Jordan's Principle, Indigenous Services Canada
MB Jordan's Principle requests: 204-391-6083
National Jordan's Principle Call Centre:
About this Site
This site is aimed at supporting providers working with Jordan's Principle clients by providing information about available services and adaptable tools.
The content on this site is a collaboration between the many partners who comprise the Manitoba Jordan's Principle Mental Wellness Working Group. The Working Group is made up of stakeholders who work in the Jordan's Principle system - these grassroots voices are helping to ensure that Jordan's Principle services reflect the needs of children, families and communities across Manitoba.
The site, content and tools are all works in progress - any stakeholder feedback is much appreciated and can be shared here.
Jordan’s Principle is a child-first principle named in memory of Jordan River Anderson, a First Nations child from Norway House Cree Nation in Manitoba. Born with complex medical needs, Jordan spent more than two years unnecessarily in hospital while the Province of Manitoba and the federal government argued over who should pay for his at home care. Jordan died in the hospital at the age of five years old, never having spent a day in his family home. Jordan’s Principle aims to make sure First Nations children can access all public services in a way that is reflective of their distinct cultural needs, takes full account of the historical disadvantage linked to colonization, and without experiencing any service denials, delays or disruptions because they are First Nations.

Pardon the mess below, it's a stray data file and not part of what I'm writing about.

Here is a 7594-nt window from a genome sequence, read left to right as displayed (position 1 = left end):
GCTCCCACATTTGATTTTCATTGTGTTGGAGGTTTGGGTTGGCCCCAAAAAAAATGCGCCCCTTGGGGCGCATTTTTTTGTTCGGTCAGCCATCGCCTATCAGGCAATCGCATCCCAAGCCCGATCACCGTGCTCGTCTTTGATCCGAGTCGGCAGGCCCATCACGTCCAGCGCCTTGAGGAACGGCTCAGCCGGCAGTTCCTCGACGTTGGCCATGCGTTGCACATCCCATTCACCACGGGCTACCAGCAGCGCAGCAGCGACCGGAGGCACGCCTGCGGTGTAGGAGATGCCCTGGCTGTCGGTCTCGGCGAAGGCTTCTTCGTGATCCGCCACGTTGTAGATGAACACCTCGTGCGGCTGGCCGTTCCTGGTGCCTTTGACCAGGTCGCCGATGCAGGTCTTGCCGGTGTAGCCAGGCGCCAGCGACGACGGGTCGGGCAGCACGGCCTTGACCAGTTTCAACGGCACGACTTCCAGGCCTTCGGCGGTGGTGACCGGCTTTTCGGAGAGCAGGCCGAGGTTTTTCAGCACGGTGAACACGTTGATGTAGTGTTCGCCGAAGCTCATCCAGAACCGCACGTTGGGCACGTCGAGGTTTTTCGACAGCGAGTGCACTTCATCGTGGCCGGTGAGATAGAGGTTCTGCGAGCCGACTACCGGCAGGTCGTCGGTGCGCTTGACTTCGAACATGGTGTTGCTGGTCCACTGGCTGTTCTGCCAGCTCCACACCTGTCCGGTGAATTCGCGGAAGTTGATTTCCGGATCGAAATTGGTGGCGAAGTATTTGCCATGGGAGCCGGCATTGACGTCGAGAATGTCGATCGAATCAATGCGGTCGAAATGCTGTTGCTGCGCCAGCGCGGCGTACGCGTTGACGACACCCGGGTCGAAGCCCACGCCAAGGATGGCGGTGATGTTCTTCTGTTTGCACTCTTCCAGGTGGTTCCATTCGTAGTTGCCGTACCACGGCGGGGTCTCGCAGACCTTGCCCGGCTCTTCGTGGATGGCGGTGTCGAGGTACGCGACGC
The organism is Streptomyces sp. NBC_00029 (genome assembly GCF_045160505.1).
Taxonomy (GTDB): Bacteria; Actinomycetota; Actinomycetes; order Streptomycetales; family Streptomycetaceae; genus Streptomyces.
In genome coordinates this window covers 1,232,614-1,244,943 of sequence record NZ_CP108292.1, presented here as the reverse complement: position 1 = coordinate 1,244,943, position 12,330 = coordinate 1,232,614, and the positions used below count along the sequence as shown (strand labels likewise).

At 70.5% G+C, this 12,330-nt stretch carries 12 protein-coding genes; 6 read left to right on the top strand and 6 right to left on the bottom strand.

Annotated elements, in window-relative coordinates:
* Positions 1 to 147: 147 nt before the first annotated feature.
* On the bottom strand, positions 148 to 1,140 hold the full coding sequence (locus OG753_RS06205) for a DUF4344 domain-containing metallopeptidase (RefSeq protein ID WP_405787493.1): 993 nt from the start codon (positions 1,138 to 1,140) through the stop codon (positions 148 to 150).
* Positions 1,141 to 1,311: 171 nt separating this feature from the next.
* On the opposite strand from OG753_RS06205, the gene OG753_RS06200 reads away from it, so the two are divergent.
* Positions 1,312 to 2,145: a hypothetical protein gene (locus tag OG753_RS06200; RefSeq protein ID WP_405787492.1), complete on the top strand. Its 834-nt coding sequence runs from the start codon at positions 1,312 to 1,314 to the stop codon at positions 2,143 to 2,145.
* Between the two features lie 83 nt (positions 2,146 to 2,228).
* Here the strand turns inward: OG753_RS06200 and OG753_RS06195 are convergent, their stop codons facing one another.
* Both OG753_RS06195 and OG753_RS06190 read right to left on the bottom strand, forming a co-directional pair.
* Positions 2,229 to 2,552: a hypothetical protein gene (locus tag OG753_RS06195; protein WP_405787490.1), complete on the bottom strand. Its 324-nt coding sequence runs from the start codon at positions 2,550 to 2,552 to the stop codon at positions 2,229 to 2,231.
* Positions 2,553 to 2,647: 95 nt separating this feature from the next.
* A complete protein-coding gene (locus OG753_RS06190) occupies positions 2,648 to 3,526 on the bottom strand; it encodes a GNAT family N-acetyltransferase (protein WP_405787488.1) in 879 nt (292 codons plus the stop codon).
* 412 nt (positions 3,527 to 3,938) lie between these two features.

Payment disputes within and between federal and provincial governments over services for First Nations children are not uncommon. First Nations children are frequently left waiting for services they desperately need, or are denied services that are available to other children. This includes services in education, health, childcare, recreation, and culture and language. Jordan's Principle calls on the government of first contact to pay for the services and seek reimbursement later so the child does not get tragically caught in the middle of government red tape.
- from First Nations Child & Family Caring Society